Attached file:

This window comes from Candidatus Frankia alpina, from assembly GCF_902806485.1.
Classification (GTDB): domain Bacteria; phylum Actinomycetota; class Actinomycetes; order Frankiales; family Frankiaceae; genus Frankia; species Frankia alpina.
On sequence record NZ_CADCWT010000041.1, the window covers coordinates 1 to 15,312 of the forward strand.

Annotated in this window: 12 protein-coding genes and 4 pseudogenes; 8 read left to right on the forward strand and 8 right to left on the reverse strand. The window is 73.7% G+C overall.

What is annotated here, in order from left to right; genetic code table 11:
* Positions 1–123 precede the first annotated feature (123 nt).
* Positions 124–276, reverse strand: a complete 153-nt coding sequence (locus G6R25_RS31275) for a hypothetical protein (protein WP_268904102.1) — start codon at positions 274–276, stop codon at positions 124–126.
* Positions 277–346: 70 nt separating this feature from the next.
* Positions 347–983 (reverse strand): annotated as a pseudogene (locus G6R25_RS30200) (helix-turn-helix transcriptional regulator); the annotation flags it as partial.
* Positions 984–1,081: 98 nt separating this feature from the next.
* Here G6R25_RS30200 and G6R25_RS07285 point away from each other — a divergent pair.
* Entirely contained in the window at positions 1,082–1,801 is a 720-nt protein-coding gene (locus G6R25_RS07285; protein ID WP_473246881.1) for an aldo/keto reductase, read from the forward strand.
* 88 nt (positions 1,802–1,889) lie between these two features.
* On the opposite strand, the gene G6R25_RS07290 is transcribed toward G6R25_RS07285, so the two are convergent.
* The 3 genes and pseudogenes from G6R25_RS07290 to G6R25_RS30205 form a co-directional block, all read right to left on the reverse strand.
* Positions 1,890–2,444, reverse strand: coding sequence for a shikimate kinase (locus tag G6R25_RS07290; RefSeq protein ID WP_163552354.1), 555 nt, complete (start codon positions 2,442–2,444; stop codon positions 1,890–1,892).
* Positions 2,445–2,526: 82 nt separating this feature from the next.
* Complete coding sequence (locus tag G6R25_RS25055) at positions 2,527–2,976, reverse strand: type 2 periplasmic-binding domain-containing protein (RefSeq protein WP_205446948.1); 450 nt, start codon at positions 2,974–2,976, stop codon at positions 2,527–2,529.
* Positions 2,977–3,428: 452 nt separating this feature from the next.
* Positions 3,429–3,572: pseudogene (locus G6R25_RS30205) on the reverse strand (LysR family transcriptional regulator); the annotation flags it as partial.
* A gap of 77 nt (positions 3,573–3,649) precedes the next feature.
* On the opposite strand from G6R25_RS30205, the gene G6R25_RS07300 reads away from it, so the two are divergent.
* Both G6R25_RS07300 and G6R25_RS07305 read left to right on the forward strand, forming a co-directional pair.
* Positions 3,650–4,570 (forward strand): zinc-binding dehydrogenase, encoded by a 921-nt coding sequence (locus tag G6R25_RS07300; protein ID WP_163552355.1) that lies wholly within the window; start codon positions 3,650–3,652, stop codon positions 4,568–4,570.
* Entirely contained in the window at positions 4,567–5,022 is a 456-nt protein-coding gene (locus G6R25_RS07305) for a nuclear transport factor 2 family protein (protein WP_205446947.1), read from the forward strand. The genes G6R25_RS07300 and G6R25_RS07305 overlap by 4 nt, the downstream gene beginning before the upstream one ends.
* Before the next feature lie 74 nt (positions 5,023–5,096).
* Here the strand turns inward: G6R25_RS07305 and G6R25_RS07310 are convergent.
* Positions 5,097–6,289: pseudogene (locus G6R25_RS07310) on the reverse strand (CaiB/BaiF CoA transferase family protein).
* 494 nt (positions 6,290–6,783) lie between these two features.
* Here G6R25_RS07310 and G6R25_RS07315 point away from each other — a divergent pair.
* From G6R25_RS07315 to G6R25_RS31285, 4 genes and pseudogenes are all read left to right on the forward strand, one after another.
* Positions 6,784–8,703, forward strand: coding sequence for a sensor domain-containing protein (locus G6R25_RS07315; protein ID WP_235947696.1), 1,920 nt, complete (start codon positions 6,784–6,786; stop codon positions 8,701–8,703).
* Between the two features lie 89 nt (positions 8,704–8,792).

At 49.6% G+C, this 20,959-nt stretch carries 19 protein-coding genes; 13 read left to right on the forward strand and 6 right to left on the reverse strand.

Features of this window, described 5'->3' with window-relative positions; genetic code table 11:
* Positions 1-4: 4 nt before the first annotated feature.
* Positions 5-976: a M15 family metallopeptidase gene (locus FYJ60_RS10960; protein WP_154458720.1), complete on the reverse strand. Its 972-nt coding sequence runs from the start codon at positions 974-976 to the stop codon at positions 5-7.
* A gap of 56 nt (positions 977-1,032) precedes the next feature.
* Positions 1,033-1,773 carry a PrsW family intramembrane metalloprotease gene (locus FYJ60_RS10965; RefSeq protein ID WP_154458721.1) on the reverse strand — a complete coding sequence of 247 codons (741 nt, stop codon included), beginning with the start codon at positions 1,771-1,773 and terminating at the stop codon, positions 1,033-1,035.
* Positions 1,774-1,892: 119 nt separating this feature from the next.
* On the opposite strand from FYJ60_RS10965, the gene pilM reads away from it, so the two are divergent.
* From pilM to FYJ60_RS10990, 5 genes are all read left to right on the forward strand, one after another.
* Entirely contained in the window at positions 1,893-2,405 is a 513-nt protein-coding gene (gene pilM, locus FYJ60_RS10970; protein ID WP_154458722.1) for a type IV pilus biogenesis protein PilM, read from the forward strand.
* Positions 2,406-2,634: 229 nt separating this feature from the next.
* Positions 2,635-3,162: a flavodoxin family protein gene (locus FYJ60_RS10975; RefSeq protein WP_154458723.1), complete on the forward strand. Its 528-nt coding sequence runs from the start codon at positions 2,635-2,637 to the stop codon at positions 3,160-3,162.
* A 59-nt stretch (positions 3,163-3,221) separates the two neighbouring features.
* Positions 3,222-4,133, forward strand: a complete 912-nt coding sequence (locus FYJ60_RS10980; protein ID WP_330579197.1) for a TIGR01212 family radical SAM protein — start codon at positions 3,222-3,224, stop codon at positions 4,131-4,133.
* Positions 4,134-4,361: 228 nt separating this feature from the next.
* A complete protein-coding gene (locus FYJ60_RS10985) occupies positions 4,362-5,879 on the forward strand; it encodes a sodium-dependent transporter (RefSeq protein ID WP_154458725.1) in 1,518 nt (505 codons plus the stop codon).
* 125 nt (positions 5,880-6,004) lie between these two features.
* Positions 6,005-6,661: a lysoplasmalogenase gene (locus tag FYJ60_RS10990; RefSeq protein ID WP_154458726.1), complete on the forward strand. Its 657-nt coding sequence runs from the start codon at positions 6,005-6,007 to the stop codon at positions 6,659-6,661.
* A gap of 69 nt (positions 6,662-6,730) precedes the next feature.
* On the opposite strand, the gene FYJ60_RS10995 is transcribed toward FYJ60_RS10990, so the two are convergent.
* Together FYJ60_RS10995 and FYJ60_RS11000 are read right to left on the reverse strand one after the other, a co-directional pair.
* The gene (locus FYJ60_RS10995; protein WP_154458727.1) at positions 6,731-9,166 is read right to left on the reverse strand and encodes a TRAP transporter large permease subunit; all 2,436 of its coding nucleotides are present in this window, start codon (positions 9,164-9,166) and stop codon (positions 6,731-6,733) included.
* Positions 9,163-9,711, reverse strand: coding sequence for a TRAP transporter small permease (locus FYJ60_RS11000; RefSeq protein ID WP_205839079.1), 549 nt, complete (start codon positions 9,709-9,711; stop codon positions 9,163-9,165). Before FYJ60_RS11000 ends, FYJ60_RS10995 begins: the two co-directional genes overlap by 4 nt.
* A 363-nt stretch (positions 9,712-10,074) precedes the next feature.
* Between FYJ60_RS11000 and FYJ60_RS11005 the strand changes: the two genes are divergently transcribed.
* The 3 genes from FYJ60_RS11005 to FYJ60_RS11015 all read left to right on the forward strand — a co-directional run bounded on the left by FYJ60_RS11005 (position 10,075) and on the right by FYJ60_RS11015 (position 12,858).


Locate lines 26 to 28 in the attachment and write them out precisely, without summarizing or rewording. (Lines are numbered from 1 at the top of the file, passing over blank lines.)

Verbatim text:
* Before the next feature lie 74 nt (positions 5,023–5,096).
* Here the strand turns inward: G6R25_RS07305 and G6R25_RS07310 are convergent.
* Positions 5,097–6,289: pseudogene (locus G6R25_RS07310) on the reverse strand (CaiB/BaiF CoA transferase family protein).